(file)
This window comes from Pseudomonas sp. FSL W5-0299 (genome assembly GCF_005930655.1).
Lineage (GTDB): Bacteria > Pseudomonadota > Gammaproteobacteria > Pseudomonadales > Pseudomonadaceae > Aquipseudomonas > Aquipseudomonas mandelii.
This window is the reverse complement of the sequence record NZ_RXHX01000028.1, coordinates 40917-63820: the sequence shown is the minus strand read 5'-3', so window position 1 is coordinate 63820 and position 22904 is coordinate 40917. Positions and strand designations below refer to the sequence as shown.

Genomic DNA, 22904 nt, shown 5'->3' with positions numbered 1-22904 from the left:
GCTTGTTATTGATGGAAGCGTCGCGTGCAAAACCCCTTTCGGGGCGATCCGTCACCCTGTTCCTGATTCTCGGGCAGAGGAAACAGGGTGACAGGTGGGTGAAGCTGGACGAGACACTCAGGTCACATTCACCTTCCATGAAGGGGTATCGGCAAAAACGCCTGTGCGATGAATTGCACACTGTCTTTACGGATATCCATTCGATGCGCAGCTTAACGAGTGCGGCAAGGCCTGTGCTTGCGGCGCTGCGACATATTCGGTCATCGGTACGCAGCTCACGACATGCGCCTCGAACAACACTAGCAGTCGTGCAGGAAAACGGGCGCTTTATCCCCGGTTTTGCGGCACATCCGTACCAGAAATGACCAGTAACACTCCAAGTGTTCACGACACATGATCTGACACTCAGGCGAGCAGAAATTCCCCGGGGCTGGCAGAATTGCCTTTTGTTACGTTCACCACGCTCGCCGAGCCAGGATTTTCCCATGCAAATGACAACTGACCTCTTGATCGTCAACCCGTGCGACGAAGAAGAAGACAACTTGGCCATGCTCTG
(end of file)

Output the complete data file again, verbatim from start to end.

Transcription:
This window comes from Pseudomonas sp. FSL W5-0299 (genome assembly GCF_005930655.1).
Lineage (GTDB): Bacteria > Pseudomonadota > Gammaproteobacteria > Pseudomonadales > Pseudomonadaceae > Aquipseudomonas > Aquipseudomonas mandelii.
This window is the reverse complement of the sequence record NZ_RXHX01000028.1, coordinates 40917-63820: the sequence shown is the minus strand read 5'-3', so window position 1 is coordinate 63820 and position 22904 is coordinate 40917. Positions and strand designations below refer to the sequence as shown.

Genomic DNA, 22904 nt, shown 5'->3' with positions numbered 1-22904 from the left:
GCTTGTTATTGATGGAAGCGTCGCGTGCAAAACCCCTTTCGGGGCGATCCGTCACCCTGTTCCTGATTCTCGGGCAGAGGAAACAGGGTGACAGGTGGGTGAAGCTGGACGAGACACTCAGGTCACATTCACCTTCCATGAAGGGGTATCGGCAAAAACGCCTGTGCGATGAATTGCACACTGTCTTTACGGATATCCATTCGATGCGCAGCTTAACGAGTGCGGCAAGGCCTGTGCTTGCGGCGCTGCGACATATTCGGTCATCGGTACGCAGCTCACGACATGCGCCTCGAACAACACTAGCAGTCGTGCAGGAAAACGGGCGCTTTATCCCCGGTTTTGCGGCACATCCGTACCAGAAATGACCAGTAACACTCCAAGTGTTCACGACACATGATCTGACACTCAGGCGAGCAGAAATTCCCCGGGGCTGGCAGAATTGCCTTTTGTTACGTTCACCACGCTCGCCGAGCCAGGATTTTCCCATGCAAATGACAACTGACCTCTTGATCGTCAACCCGTGCGACGAAGAAGAAGACAACTTGGCCATGCTCTG